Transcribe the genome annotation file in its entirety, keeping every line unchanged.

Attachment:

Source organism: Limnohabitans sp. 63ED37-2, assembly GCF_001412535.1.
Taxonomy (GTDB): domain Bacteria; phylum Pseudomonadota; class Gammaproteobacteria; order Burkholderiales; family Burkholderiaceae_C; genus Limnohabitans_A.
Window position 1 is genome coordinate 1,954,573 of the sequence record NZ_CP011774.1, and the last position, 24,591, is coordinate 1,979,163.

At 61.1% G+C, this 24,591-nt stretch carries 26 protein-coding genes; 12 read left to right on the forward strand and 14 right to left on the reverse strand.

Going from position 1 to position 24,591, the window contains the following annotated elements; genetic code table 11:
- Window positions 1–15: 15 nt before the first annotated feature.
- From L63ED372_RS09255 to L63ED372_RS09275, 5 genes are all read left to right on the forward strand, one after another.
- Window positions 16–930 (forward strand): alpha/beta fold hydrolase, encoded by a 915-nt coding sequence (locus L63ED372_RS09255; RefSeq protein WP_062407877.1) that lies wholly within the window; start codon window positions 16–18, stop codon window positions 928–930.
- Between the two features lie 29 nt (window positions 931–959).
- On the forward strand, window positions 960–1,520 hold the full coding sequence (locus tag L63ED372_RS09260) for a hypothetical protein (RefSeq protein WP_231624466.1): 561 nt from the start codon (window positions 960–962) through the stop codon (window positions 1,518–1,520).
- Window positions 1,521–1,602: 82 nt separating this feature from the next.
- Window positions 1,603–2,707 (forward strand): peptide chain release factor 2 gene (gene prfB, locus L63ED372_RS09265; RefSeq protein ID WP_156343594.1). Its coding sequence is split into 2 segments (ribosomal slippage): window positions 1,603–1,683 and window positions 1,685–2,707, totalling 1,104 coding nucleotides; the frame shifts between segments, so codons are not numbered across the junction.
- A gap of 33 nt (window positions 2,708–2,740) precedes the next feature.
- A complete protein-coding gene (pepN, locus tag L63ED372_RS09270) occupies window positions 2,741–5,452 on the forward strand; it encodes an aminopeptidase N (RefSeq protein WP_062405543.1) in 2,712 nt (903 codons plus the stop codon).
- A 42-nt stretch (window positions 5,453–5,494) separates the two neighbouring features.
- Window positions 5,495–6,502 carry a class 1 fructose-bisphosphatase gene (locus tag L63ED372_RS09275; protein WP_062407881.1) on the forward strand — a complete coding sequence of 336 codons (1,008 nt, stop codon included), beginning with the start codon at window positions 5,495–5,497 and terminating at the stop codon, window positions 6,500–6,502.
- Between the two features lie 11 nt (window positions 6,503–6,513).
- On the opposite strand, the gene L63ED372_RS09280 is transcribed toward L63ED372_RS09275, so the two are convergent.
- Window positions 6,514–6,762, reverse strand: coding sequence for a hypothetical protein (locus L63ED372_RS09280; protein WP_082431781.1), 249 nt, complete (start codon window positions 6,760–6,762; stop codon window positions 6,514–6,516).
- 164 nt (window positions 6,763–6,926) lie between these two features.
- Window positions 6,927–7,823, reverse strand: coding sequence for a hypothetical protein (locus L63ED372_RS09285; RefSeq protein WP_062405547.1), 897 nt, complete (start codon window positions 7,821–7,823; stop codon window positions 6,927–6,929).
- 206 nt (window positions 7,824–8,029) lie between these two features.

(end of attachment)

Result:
Source organism: Limnohabitans sp. 63ED37-2, assembly GCF_001412535.1.
Taxonomy (GTDB): domain Bacteria; phylum Pseudomonadota; class Gammaproteobacteria; order Burkholderiales; family Burkholderiaceae_C; genus Limnohabitans_A.
Window position 1 is genome coordinate 1,954,573 of the sequence record NZ_CP011774.1, and the last position, 24,591, is coordinate 1,979,163.

At 61.1% G+C, this 24,591-nt stretch carries 26 protein-coding genes; 12 read left to right on the forward strand and 14 right to left on the reverse strand.

Going from position 1 to position 24,591, the window contains the following annotated elements; genetic code table 11:
- Window positions 1–15: 15 nt before the first annotated feature.
- From L63ED372_RS09255 to L63ED372_RS09275, 5 genes are all read left to right on the forward strand, one after another.
- Window positions 16–930 (forward strand): alpha/beta fold hydrolase, encoded by a 915-nt coding sequence (locus L63ED372_RS09255; RefSeq protein WP_062407877.1) that lies wholly within the window; start codon window positions 16–18, stop codon window positions 928–930.
- Between the two features lie 29 nt (window positions 931–959).
- On the forward strand, window positions 960–1,520 hold the full coding sequence (locus tag L63ED372_RS09260) for a hypothetical protein (RefSeq protein WP_231624466.1): 561 nt from the start codon (window positions 960–962) through the stop codon (window positions 1,518–1,520).
- Window positions 1,521–1,602: 82 nt separating this feature from the next.
- Window positions 1,603–2,707 (forward strand): peptide chain release factor 2 gene (gene prfB, locus L63ED372_RS09265; RefSeq protein ID WP_156343594.1). Its coding sequence is split into 2 segments (ribosomal slippage): window positions 1,603–1,683 and window positions 1,685–2,707, totalling 1,104 coding nucleotides; the frame shifts between segments, so codons are not numbered across the junction.
- A gap of 33 nt (window positions 2,708–2,740) precedes the next feature.
- A complete protein-coding gene (pepN, locus tag L63ED372_RS09270) occupies window positions 2,741–5,452 on the forward strand; it encodes an aminopeptidase N (RefSeq protein WP_062405543.1) in 2,712 nt (903 codons plus the stop codon).
- A 42-nt stretch (window positions 5,453–5,494) separates the two neighbouring features.
- Window positions 5,495–6,502 carry a class 1 fructose-bisphosphatase gene (locus tag L63ED372_RS09275; protein WP_062407881.1) on the forward strand — a complete coding sequence of 336 codons (1,008 nt, stop codon included), beginning with the start codon at window positions 5,495–5,497 and terminating at the stop codon, window positions 6,500–6,502.
- Between the two features lie 11 nt (window positions 6,503–6,513).
- On the opposite strand, the gene L63ED372_RS09280 is transcribed toward L63ED372_RS09275, so the two are convergent.
- Window positions 6,514–6,762, reverse strand: coding sequence for a hypothetical protein (locus L63ED372_RS09280; protein WP_082431781.1), 249 nt, complete (start codon window positions 6,760–6,762; stop codon window positions 6,514–6,516).
- 164 nt (window positions 6,763–6,926) lie between these two features.
- Window positions 6,927–7,823, reverse strand: coding sequence for a hypothetical protein (locus L63ED372_RS09285; RefSeq protein WP_062405547.1), 897 nt, complete (start codon window positions 7,821–7,823; stop codon window positions 6,927–6,929).
- 206 nt (window positions 7,824–8,029) lie between these two features.